Point Lookout: a free weekly publication of Chaco Canyon Consulting
Volume 1, Issue 20;   May 16, 2001: Diagonal Collaborations: Dazzling or Dangerous?
"

Diagonal Collaborations: Dazzling or Dangerous?

by

Collaborations can be very productive. There are some traps though, especially when the collaborators are of different rank, with the partner of lower rank reporting to a peer of the other. Here are some tips for preventing conflict in diagonal collaborations.

Phil was feeling frustrated. He and Jake had been at it for two hours, and they had made little progress. From the beginning, Phil felt that Jake hadn't been receptive to his ideas, so after a while he just stopped offering them. Now he felt like little more than a typist and mouse jockey.

PadlocksJake was no happier. He was a peer of Phil's boss, which made the collaboration with Phil "diagonal." To Jake, Phil seemed to have his mind on other things. Jake wondered, "Why did Phil agree to work on this, if he didn't really care about what went into it?" Jake had much to do that was more important, and now he was wondering why he was caught in this situation again — spending time on the wrong things with the wrong people.

They were both locked in — by different locks.

When hierarchy is unimportant, diagonal collaborations aren't especially risky, but when hierarchy counts, diagonal collaborations have traps for both partners. Here are some tips for preventing conflict in diagonal collaboration.

Have a good reason to collaborate
Perhaps you want to learn something, or to get to know your colleague. Perhaps you have critical skills, knowledge, or talents. These are all good reasons to collaborate. But if your motive is to mentor, to be mentored, to block, to overtake, to justify your existence, or to grab some of (or all of) the glory, don't sign up.
Take reasonable risks
When Fun is missing,
the simplest explanation
is that you forgot
to bring the Fun
with you
Anticipating a problem sometimes becomes the problem. Collaborate as if with a peer, until you can tell whether your partner is comfortable with that. It's best if the two of you can discuss this issue openly, but if you can't, assume the best, unless you discover otherwise.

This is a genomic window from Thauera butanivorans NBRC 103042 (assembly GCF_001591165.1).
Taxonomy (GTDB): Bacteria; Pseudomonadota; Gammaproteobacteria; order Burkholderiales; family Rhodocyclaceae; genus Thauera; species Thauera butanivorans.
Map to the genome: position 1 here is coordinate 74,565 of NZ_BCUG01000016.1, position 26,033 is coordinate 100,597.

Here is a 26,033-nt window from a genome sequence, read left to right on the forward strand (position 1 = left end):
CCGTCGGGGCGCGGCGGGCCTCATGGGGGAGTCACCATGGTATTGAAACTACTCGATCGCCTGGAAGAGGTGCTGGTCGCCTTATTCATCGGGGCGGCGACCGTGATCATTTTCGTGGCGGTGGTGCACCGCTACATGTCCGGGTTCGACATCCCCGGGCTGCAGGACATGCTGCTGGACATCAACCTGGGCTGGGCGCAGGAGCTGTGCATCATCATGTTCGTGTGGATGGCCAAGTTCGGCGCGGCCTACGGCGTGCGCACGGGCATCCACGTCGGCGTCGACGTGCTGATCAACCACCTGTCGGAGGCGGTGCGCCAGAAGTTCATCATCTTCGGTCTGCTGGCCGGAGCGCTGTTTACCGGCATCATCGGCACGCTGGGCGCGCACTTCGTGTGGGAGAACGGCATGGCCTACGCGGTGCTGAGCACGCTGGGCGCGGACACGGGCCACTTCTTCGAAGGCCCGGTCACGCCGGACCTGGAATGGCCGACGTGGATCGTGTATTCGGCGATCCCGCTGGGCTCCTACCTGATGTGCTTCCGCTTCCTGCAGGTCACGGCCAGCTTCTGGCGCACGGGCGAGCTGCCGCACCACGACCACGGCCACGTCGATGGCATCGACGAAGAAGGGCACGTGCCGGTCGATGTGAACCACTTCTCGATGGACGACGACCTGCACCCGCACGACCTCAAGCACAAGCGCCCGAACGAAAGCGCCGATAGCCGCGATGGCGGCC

Focus on content and communication
Emphasize content instead of the status gap between you and your colleague. Assume that you're working with your partner because somebody thought that you could team up effectively, and because you had something to contribute. Contribute it.
Work out the kinks
However difficult you find the collaboration, it can be just as difficult for your partner. Things are unlikely to change for the better if both partners keep their misgivings to themselves. If necessary, ask for help from an impartial third party.
Enjoy yourself
Working with the right partner can be fun. Look for ways to create that kind of experience. When Fun is missing, the simplest explanation is that you simply forgot to bring the Fun with you. Take a break, find the Fun, and start again.
Remember that collaboration is a partnership
Think of your partner as a peer. Be open to new approaches, and be open to moving in new directions. Let "mistakes" happen — they can lead to exciting, original creations.

You might have a choice that Phil and Jake did not. If you read this page together, right at the start, you'll both have these tips in mind, and that might help keep your collaboration in the safe zone. Go to top Top  Next issue: Avoid Typing Under the Influence  Next Issue

Rick BrennerThe article you've been reading is an archived issue of Point Lookout, my weekly newsletter. I've been publishing it since January, 2001, free to all subscribers, over the Web, and via RSS. You can help keep it free by donating either as an individual or as an organization. You'll receive in return my sincere thanks — and the comfort of knowing that you've helped to propagate insights and perspectives that can help make our workplaces a little more human-friendly. More

Your comments are welcome

Would you like to see your comments posted here? rbrenJcUAhAcbDBsYTyQbner@ChaccDykMXwCRgGUsqeLoCanyon.comSend me your comments by email, or by Web form.

About Point Lookout

Thank you for reading this article. I hope you enjoyed it and found it useful, and that you'll consider recommending it to a friend.

Point Lookout is a free weekly email newsletter. Browse the archive of past issues. Subscribe for free.

Support Point Lookout by joining the Friends of Point Lookout, as an individual or as an organization.

Do you face a complex interpersonal situation? Send it in, anonymously if you like, and I'll give you my two cents.

Related articles

More articles on Personal, Team, and Organizational Effectiveness:

The U.S. Capitol at nightExcuses, Excuses
When a goal remains unaccomplished, we sometimes tell ourselves that we understand why. And sometimes we do. But at other times, we're just fooling ourselves.
Secretary Tom Ridge, President George W. Bush, and Administrator Michael BrownWhen Stress Strikes
Most of what we know about person-to-person communication applies when levels of stress are low. But when stress is high, as it is in emergencies, we're more likely to make mistakes. Knowing those mistakes in advance can be helpful in avoiding them.
Roald Amundsen, Helmer Hanssen, Sverre Hassel, and Oscar Wisting at the South PoleOne Cost of Split Assignments